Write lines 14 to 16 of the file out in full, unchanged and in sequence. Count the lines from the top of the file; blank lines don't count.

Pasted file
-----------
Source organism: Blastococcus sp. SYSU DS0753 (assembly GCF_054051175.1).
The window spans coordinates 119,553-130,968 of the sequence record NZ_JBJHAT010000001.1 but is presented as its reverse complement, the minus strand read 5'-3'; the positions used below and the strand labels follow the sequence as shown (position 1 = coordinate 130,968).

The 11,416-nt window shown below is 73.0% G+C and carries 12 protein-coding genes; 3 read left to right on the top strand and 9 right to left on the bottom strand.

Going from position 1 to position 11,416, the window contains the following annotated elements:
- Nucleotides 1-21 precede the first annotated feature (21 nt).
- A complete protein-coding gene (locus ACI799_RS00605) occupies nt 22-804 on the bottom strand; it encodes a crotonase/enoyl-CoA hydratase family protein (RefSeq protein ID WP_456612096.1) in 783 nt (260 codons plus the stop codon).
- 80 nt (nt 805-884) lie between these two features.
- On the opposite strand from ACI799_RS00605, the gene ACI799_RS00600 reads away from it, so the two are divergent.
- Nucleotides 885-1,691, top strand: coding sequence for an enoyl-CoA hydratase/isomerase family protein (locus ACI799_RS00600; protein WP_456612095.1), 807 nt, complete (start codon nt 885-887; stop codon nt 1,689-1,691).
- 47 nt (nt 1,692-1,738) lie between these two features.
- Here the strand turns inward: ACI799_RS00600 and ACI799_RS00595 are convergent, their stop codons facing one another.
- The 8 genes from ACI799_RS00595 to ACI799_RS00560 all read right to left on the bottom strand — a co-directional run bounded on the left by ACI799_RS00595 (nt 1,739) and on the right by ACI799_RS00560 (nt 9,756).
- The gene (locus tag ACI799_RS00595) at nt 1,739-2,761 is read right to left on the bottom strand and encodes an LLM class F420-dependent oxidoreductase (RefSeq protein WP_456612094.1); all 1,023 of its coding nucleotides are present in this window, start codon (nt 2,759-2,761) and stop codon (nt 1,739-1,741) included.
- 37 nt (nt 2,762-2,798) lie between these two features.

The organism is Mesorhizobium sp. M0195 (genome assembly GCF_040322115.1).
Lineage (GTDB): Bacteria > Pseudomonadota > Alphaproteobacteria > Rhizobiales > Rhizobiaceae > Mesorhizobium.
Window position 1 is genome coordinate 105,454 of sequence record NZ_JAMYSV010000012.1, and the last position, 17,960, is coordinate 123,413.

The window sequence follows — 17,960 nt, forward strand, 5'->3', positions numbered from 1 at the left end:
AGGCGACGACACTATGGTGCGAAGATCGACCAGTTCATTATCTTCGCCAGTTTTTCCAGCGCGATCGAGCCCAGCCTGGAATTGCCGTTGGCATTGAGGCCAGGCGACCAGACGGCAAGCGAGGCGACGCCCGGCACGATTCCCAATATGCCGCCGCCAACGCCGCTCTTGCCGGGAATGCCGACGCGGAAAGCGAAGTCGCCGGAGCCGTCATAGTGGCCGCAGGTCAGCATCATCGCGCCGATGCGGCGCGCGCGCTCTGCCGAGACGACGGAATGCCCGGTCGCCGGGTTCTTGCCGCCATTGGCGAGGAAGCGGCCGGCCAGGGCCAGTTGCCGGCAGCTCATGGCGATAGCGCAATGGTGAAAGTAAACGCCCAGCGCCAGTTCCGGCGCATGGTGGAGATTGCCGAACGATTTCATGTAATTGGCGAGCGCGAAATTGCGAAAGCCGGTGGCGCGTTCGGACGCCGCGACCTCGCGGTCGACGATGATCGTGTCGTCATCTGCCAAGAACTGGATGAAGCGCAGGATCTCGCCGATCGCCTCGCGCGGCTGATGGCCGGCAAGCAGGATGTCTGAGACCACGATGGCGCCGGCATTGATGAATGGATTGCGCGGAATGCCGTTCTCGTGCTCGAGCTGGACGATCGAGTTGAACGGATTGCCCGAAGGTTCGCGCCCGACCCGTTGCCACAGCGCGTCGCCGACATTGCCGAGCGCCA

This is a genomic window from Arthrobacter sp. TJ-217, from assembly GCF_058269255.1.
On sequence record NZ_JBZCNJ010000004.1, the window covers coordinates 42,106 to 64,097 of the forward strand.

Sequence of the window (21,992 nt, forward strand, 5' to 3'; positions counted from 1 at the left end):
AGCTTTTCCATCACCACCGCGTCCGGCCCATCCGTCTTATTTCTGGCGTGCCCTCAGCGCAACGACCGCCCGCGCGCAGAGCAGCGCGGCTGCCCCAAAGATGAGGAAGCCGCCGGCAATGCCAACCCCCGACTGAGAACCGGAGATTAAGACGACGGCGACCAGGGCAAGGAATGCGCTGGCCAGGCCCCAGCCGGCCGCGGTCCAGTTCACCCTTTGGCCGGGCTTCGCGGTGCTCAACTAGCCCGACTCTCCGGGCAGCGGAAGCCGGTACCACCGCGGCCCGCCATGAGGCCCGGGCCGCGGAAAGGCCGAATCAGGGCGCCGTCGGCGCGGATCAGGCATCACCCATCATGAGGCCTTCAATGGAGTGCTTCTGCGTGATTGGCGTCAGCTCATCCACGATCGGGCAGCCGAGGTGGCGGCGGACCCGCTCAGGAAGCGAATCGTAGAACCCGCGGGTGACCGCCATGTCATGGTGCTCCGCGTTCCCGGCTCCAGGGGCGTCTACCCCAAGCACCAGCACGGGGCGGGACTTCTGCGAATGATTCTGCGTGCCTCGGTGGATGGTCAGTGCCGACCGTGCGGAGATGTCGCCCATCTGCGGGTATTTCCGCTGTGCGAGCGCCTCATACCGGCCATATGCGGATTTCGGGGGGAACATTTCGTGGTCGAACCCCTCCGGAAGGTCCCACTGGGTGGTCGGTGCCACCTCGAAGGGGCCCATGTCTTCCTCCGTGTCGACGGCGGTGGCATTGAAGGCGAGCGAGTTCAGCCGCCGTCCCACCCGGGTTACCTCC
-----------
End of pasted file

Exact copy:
- 37 nt (nt 2,762-2,798) lie between these two features.

The organism is Mesorhizobium sp. M0195 (genome assembly GCF_040322115.1).
Lineage (GTDB): Bacteria > Pseudomonadota > Alphaproteobacteria > Rhizobiales > Rhizobiaceae > Mesorhizobium.